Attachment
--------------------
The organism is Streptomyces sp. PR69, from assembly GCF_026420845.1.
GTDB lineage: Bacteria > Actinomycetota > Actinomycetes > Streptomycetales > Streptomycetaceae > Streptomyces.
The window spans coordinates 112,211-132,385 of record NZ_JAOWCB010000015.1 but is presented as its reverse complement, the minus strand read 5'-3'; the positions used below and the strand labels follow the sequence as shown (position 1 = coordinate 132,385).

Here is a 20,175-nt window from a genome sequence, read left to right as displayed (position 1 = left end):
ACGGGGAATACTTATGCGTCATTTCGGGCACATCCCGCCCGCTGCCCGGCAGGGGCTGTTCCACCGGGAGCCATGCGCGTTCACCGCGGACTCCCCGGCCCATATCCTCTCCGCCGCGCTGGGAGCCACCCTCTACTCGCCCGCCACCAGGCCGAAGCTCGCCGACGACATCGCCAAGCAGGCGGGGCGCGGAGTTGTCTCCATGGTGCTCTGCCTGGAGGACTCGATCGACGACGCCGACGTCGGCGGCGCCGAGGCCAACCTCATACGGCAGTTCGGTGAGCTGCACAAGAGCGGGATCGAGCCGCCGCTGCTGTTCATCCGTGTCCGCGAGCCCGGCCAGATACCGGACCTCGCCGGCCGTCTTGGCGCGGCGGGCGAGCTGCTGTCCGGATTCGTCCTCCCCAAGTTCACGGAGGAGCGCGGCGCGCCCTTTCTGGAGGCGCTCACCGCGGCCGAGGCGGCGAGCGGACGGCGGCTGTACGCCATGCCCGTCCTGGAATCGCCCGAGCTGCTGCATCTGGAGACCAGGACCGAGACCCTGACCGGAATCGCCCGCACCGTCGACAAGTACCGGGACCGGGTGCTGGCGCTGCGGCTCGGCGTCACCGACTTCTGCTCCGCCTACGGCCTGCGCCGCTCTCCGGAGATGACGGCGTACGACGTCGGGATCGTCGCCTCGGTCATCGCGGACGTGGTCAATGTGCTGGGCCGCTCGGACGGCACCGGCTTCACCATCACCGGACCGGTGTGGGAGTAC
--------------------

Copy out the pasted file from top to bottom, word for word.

The organism is Streptomyces sp. PR69, from assembly GCF_026420845.1.
GTDB lineage: Bacteria > Actinomycetota > Actinomycetes > Streptomycetales > Streptomycetaceae > Streptomyces.
The window spans coordinates 112,211-132,385 of record NZ_JAOWCB010000015.1 but is presented as its reverse complement, the minus strand read 5'-3'; the positions used below and the strand labels follow the sequence as shown (position 1 = coordinate 132,385).

Here is a 20,175-nt window from a genome sequence, read left to right as displayed (position 1 = left end):
ACGGGGAATACTTATGCGTCATTTCGGGCACATCCCGCCCGCTGCCCGGCAGGGGCTGTTCCACCGGGAGCCATGCGCGTTCACCGCGGACTCCCCGGCCCATATCCTCTCCGCCGCGCTGGGAGCCACCCTCTACTCGCCCGCCACCAGGCCGAAGCTCGCCGACGACATCGCCAAGCAGGCGGGGCGCGGAGTTGTCTCCATGGTGCTCTGCCTGGAGGACTCGATCGACGACGCCGACGTCGGCGGCGCCGAGGCCAACCTCATACGGCAGTTCGGTGAGCTGCACAAGAGCGGGATCGAGCCGCCGCTGCTGTTCATCCGTGTCCGCGAGCCCGGCCAGATACCGGACCTCGCCGGCCGTCTTGGCGCGGCGGGCGAGCTGCTGTCCGGATTCGTCCTCCCCAAGTTCACGGAGGAGCGCGGCGCGCCCTTTCTGGAGGCGCTCACCGCGGCCGAGGCGGCGAGCGGACGGCGGCTGTACGCCATGCCCGTCCTGGAATCGCCCGAGCTGCTGCATCTGGAGACCAGGACCGAGACCCTGACCGGAATCGCCCGCACCGTCGACAAGTACCGGGACCGGGTGCTGGCGCTGCGGCTCGGCGTCACCGACTTCTGCTCCGCCTACGGCCTGCGCCGCTCTCCGGAGATGACGGCGTACGACGTCGGGATCGTCGCCTCGGTCATCGCGGACGTGGTCAATGTGCTGGGCCGCTCGGACGGCACCGGCTTCACCATCACCGGACCGGTGTGGGAGTAC